ASCC PTK vice president completes DC Internship
American Samoa Community College (ASCC) student Miss Vaimalu Vaiau, 24, who currently serves as Vice President of the ASCC Alpha Epsilon Mu chapter of the Phi Theta Kappa honor society, spent 10 weeks over the summer in the nation’s capital as an intern with the organization Asian American Pacific Advocates (AAPA, also formerly known as the Organization of Chinese Americans or OCA).
“When people inquire as to how my internship went, I say ‘amazing,’” reflected Miss Vaiau, “but that word alone is not adequate enough to describe my 10-week experience.”
In Washington, DC, Miss Vaiau joined over 20 fellow interns chosen from across America and its territories, who were placed with various partnering organizations by the AAPA.
“At my internship placement, NATIONAL CAPACD (National Coalition for Asian Pacific American Community Development), I worked on a series of projects and tasks,” she recalled, “from updating the membership roster to facilitating meetings, conducting webinars, and coordinating events.
“Thanks to the classes I took at ASCC, I was adequately prepared for these assignments. They helped me a lot in various areas, such as creating a fact sheet on American Samoa for National CAPACD and its members, creating efficient and easy to read documents, writing letters, crafting effective power point presentations, and organizing data onto spreadsheets.”
Miss Vaiau and her fellow interns were also allowed and encouraged to attend various events to build their networks and establish professional relationships.
“There were many highlights of my internship,” she recalled. “One of them was being able to attend the Asian * Pacific Islander American Scholarship Fund Higher Education Summit (APIASF) as an AANAPISI (Asian American Native American Pacific Islander-Serving Institution) scholar. I reached out to the other American Samoan Intern from ASCC, Liu Lafaele, and invited him to attend the summit with me where we connected with the ASCC Dean of Student Services Dr. Emilia Le’i, who was also attending the summit. We were able to network with the various panelists in attendance along with several other leaders in the Pacific Islander community such as the Chief Operating Officer of EPIC (Empowering Pacific Islander Communities), Alisi Tulua.”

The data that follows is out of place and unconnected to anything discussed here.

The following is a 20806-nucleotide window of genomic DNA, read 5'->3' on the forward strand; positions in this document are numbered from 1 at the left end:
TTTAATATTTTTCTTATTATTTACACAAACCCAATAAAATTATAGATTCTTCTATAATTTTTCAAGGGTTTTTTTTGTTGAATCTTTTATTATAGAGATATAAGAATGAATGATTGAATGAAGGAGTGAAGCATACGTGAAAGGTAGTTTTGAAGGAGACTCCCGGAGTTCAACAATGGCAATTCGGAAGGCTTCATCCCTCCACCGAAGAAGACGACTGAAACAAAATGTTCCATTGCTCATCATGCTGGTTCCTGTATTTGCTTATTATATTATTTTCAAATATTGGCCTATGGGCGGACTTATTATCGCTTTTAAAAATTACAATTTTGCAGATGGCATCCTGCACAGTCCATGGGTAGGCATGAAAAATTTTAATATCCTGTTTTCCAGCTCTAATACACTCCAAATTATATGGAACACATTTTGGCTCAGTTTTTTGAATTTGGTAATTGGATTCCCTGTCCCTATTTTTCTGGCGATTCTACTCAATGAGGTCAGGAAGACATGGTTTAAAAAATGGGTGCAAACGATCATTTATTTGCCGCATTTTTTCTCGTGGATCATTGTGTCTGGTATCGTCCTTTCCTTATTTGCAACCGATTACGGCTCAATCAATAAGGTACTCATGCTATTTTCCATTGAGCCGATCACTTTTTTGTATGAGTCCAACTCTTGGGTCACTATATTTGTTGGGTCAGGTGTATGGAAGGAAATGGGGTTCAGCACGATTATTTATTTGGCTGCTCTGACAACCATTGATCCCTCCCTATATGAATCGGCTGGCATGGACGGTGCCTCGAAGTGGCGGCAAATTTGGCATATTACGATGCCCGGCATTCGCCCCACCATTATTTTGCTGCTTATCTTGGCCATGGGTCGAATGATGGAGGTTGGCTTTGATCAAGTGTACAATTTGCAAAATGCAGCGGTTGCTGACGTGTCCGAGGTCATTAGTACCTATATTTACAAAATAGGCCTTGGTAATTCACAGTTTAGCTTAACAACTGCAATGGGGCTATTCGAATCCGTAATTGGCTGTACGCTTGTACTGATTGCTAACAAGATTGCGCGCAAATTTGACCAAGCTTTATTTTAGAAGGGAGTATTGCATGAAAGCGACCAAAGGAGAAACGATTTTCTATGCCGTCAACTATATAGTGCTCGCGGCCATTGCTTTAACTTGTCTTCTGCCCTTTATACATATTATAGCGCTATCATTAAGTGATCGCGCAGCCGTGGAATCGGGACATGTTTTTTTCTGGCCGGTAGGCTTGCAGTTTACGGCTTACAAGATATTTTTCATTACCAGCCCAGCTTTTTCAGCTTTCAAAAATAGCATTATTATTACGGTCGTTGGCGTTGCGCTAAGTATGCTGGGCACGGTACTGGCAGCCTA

Another highlight was Advocacy Day in which the interns were split up into groups with the objective of choosing an issue they felt was important enough to advocate for on Capitol Hill.
“Our group chose to advocate for Data Disaggregation,” said Miss Vaiau. “We went on Capitol Hill and met with Honorable Congressman Pete Aguilar of California’s 31st Congressional district and asked him to help push for data disaggregation in schools among the AAPI (Asian American Pacific Islander) communities in his district.”
On another occasion, the AAPA interns made the four-hour trip to Jersey City, New Jersey for the annual OCA National Convention.
“During the convention, there was a youth recognition luncheon in which the interns were called to the stage individually, announcing our name, home state, and school,” Miss Vaiau recalled, “and when people heard I was from American Samoa, they expressed their strong approval at seeing a Pacific Islander being part of the intern program. At the awards gala, I networked with Judge Michael Kwan from Utah who came to American Samoa last October to talk about citizenship rights.”
Effective networking also led to Miss Vaiau receiving an invitation to the welcoming ceremony for the Prime Minister of Singapore, Lee Hsien Loong, and his wife Mrs. Lee Hsien Loong hosted by the President and First Lady held on the South lawn of the White House.
“It was a short ceremony,” said Miss Vaiau, “but to be able to witness Obama speak so eloquently and to see the beautiful Michelle in real time was absolutely surreal.”
Miss Vaiau’s 10 weeks in Washington DC have inspired her to involve more of her peers in experiencing how government at its highest level works.
“What I have learned, I will share with my peers, and help pave the way for more American Samoan students to apply for internships in our nation’s capital,” she said.
She also gained a perspective on her generation’s involvement with politics.
“In our culture, the opinion of millennial is often swept under the rug,” she reflected. “If or when we try to voice our opinions and concerns, we are either considered to be ‘too progressive,’ or ‘too American.’ I want to bridge the gap between generations, and push for more transparency between our leaders and constituents."
The PTK Vice President, a Liberal Arts major with an emphasis in Political Science who also served as President of the Student Government Association from fall 2015 through spring 2016, expressed her gratitude to the staff and faculty at ASCC for providing the necessary resources in helping facilitate her internship, especially Dean of Student Services Dr. Emilia Le’i, English instructors Melelina Fiaui and Ben Goodwin; ICT instructor Ernie Seiuli; and her Political Science advisor, Lilian Temese for assistance with the application process.
“Additionally, I want to thank my parish Saint Peter and Paul of Lauli’i for keeping me in their prayers,” she added, “but most importantly, my amazing parents Kitara Vaiau of Alofau and Aunu’u and my mother, Etevise Vaiau for their unwavering support and encouragement.”